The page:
• United States



by Dave Gradijan

P2P App Causes Police Security Disaster

Jul 24, 20072 mins
CSO and CISOData and Information Security

A police officer in Japan has been sacked after a P2P application on his PC caused highly confidential information on criminal investigations to reach the Internet.

The unnamed Tokyo Metropolitan Police Department officer is reported to have been using the Winny file-sharing software, not realizing that by doing so a host of data files on his PC were being publicly “shared” with other users of the system.

A total of 6,600 documents are believed to have been accidentally leaked, including the reports of interrogations and victim statements from up to 12,000 people, as well as information on the location of city license-plate readers used to track criminal movements. The documents also contained the names and addresses of 400 members of a criminal “Yakuza” gang.

The officer appears to have made matters worse for himself, officials said, by denying in an internal audit prior to the leak that his PC had the Winny program loaded. A number of his police colleagues also face official reprimand.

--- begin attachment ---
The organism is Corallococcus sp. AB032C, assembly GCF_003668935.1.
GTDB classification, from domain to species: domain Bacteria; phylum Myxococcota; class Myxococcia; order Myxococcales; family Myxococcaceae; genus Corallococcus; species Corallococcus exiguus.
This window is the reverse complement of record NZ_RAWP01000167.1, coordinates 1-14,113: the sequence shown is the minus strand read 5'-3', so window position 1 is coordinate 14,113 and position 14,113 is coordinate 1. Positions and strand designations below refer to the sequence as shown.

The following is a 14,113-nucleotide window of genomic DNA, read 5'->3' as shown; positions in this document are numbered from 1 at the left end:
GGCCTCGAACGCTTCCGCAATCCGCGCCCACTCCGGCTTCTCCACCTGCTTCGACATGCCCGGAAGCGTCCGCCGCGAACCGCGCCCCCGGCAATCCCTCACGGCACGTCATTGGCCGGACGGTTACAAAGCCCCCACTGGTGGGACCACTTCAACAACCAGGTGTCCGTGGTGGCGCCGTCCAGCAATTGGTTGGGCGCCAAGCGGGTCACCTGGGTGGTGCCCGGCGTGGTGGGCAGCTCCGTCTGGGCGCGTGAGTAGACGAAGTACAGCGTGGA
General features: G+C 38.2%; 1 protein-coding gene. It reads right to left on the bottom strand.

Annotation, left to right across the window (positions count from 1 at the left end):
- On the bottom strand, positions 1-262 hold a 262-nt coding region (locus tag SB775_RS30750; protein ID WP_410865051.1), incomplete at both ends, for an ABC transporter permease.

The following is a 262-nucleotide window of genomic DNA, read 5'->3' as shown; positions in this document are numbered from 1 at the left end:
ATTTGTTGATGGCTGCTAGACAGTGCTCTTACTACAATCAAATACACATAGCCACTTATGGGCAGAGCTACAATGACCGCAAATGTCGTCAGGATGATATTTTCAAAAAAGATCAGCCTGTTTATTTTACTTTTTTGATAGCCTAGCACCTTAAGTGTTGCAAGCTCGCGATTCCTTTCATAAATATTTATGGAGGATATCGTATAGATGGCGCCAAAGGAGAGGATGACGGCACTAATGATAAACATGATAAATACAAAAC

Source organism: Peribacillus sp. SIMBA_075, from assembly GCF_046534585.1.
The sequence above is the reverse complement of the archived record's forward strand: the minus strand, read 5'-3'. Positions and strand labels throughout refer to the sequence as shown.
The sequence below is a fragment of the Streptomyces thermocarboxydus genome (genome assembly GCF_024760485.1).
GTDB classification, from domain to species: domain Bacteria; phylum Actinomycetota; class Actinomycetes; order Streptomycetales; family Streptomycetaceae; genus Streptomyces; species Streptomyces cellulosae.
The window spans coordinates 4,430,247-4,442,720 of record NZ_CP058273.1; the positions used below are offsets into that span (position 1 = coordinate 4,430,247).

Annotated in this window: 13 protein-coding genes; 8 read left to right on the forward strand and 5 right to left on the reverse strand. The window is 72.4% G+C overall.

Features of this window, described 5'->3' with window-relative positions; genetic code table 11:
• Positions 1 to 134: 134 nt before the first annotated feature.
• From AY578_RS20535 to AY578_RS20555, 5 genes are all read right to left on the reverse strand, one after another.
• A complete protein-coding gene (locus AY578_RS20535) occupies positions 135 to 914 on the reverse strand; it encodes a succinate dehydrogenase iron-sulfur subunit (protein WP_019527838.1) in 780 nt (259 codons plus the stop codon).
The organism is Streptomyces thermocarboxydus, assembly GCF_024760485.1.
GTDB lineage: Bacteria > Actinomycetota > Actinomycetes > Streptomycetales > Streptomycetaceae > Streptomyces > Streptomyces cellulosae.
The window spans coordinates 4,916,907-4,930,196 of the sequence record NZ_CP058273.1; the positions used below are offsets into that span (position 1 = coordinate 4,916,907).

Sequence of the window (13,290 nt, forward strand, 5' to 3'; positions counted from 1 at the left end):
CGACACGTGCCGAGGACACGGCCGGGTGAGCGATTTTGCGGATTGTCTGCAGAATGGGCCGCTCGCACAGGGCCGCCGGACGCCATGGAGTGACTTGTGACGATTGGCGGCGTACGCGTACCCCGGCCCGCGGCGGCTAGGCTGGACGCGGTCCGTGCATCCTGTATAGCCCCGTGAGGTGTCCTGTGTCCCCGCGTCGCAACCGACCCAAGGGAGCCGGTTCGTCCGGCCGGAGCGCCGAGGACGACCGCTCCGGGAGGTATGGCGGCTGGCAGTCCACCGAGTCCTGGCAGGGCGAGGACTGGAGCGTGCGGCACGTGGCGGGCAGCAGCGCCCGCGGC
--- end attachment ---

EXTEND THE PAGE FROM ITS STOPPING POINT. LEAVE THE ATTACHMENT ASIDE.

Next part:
This is not the first time that Winny has caused problems for Japanese organizations. Last year, the same P2P application compromised security at one of the country’s nuclear power stations, run by the Chubu Electric Power Company. As with the latest leak, the consequences are potentially serious.

“The authorities have been trying to enforce a ban following a number of similar embarrassing incidents in the past,” said Sophos security guru Graham Cluley. “But what this case really does underline is the need for all businesses to better control their users’ behavior, and limit the programs they can run on their computers.”

Sophos has pioneered the idea of offering all users of its corporate antivirus software a free upgrade to block the running of specified unauthorized applications—including Winny—on protected PCs.

— John E. Dunn,